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Five Fun Facts About the American Flag

Here are five fun facts you may not know about the U.S. Flag and its history!

By Lizzie HowardPublished about a year ago 3 min read

Image from Pexels

The American flag symbolizes national pride and patriotism, with a rich history dating back to the country's founding. While many people may be familiar with the basic facts about the flag, some interesting and lesser-known fun facts are worth exploring. Listed here are five interesting and unique aspects of the American flag.

Fun Facts about the American Flag

1. The First American Flag

The first American flag was created in 1777 by Betsy Ross, a seamstress from Philadelphia. The flag's design was inspired by the British flag, with red, white, and blue representing courage, purity, and loyalty.

2. The Evolution of the American Flag

During the course of its existence, the American flag has been represented in a wide variety of ways. In the year 1795, Vermont and Kentucky became the twelfth states to enter the Union, symbolized by two stars and two stripes. The current configuration of the flag of the United States of America was established by a law that was passed by Congress in 1818.

3. Designed by a High School Student

In 1958, a high school student, Robert G. Heft, who belonged to Lancaster, Ohio, designed the current flag featuring 50 stars and 13 stripes. His design was selected by President Dwight D. Eisenhower out of 1,500 submissions.

4. American Flag on the Moon

A total of six US flags have been planted on the surface of the moon. Neil Armstrong planted the first one during Apollo 11 mission in July 1969 and the rest have been planted during other moon landing missions.

5. Folding the Flag

When folding the American flag, the military follows a specific protocol of 13 folds, each with its own symbolic meaning. The 13 folds of the American flag hold deep symbolic meanings that honor the principles and values upon which the country was founded, as well as those who have served and sacrificed for it.

The Flag Code

The Flag Code is a set of guidelines that outlines proper etiquette for handling and displaying the American flag.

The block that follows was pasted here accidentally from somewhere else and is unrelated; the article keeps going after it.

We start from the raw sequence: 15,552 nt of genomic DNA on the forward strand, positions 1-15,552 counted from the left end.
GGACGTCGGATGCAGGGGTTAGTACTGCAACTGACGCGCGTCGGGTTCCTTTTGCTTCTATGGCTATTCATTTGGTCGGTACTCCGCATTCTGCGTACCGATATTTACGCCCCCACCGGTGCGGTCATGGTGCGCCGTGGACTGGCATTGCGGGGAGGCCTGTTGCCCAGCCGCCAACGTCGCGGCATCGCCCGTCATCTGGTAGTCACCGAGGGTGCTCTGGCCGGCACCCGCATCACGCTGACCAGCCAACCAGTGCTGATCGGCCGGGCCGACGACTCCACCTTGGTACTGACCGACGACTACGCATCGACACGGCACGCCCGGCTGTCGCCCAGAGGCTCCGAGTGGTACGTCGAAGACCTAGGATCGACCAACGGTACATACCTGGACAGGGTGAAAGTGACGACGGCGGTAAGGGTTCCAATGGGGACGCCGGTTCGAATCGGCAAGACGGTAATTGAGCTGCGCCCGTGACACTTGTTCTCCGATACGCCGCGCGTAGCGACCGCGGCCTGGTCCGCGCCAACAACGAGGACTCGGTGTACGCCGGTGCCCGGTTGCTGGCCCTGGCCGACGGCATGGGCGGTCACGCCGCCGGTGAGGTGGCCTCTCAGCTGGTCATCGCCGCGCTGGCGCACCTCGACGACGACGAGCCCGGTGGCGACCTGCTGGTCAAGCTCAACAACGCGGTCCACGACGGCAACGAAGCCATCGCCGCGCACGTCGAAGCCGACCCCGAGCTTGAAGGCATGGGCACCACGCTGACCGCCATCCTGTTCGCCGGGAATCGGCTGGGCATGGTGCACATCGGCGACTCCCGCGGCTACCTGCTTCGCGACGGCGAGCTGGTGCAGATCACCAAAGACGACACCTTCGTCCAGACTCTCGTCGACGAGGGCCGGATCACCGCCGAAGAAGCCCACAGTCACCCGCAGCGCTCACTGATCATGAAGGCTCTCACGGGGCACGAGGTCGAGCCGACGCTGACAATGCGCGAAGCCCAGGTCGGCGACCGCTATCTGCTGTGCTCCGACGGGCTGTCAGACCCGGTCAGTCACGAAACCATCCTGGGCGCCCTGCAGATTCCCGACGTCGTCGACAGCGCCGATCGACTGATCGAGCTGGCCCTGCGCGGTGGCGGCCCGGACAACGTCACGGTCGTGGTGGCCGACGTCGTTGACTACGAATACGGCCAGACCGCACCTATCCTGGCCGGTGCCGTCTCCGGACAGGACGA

The Purpose of the Flag Code

The American flag ought to be accorded the level of honor and reverence that it commands, which is why the United States government established the Flag Code. The Flag Code contains recommendations for the right treatment and display of the flag, as well as regulations for the correct disposal of a flag that is torn or otherwise worn.

The Dos and Don'ts of the Flag Code

Some of the dos and don'ts of the Flag Code include displaying the flag only during daylight hours and never allowing the flag to touch the ground. The Flag Code also specifies that the flag should be flown at half-mast to honor fallen soldiers and public officials.

The Significance of the Flag Code

The Flag Code is significant because it represents the respect and honor Americans have for their country and its values. Following the Flag Code shows reverence for the American flag and the sacrifices made to protect the freedoms it represents.

Flag Day

The History of Flag Day

Observance of a day set aside to honor the American flags may be traced back to 1885 when a teacher named Bernard Cigrand made the first proposal. Flag Day was first recognized as a national holiday by President Woodrow Wilson in a 1916 proclamation, and it was formally recognized by Congress in 1949.

The Importance of Flag Day

Flag Day is significant because it celebrates the American flag and the ideals it represents. It is a celebration of the power and togetherness of the American people and a solemn remembrance of the costs incurred to defend those principles.

How Flag Day is Celebrated

On June 14, known as Flag Day, the United States flag is celebrated in a variety of ways. Although some towns celebrate patriotic holidays with parades and ceremonies honoring the hoisting of their community flag, others organize picnics and other types of outdoor celebrations. On Flag Day, many individuals also choose to honor their country by flying the American flag in front of their houses or places of business as a symbol of their patriotism and pride.

Conclusion

In conclusion, the American flag is more than simply a banner. It represents the principles upon which the country was established. By learning some of these interesting facts, people may have a deeper understanding of the meaning and history of the American flag.

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